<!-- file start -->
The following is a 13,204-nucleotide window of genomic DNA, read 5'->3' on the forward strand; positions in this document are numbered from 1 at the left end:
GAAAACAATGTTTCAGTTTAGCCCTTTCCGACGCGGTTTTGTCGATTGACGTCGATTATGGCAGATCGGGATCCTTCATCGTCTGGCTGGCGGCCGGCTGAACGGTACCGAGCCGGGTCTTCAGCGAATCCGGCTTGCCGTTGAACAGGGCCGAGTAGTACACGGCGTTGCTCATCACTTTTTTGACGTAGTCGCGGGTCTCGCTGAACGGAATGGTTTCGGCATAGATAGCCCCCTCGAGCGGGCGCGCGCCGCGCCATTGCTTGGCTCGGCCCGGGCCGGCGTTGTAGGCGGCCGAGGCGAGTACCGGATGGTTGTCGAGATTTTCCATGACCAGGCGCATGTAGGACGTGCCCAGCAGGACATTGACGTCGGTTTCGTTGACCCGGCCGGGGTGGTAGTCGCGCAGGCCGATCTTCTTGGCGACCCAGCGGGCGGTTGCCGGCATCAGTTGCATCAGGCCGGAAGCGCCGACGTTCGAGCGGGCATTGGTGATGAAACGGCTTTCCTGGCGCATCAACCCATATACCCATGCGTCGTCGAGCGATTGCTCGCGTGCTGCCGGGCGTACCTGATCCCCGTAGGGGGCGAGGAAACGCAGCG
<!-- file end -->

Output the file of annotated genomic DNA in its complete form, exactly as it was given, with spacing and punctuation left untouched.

The following is a 13,204-nucleotide window of genomic DNA, read 5'->3' on the forward strand; positions in this document are numbered from 1 at the left end:
GAAAACAATGTTTCAGTTTAGCCCTTTCCGACGCGGTTTTGTCGATTGACGTCGATTATGGCAGATCGGGATCCTTCATCGTCTGGCTGGCGGCCGGCTGAACGGTACCGAGCCGGGTCTTCAGCGAATCCGGCTTGCCGTTGAACAGGGCCGAGTAGTACACGGCGTTGCTCATCACTTTTTTGACGTAGTCGCGGGTCTCGCTGAACGGAATGGTTTCGGCATAGATAGCCCCCTCGAGCGGGCGCGCGCCGCGCCATTGCTTGGCTCGGCCCGGGCCGGCGTTGTAGGCGGCCGAGGCGAGTACCGGATGGTTGTCGAGATTTTCCATGACCAGGCGCATGTAGGACGTGCCCAGCAGGACATTGACGTCGGTTTCGTTGACCCGGCCGGGGTGGTAGTCGCGCAGGCCGATCTTCTTGGCGACCCAGCGGGCGGTTGCCGGCATCAGTTGCATCAGGCCGGAAGCGCCGACGTTCGAGCGGGCATTGGTGATGAAACGGCTTTCCTGGCGCATCAACCCATATACCCATGCGTCGTCGAGCGATTGCTCGCGTGCTGCCGGGCGTACCTGATCCCCGTAGGGGGCGAGGAAACGCAGCG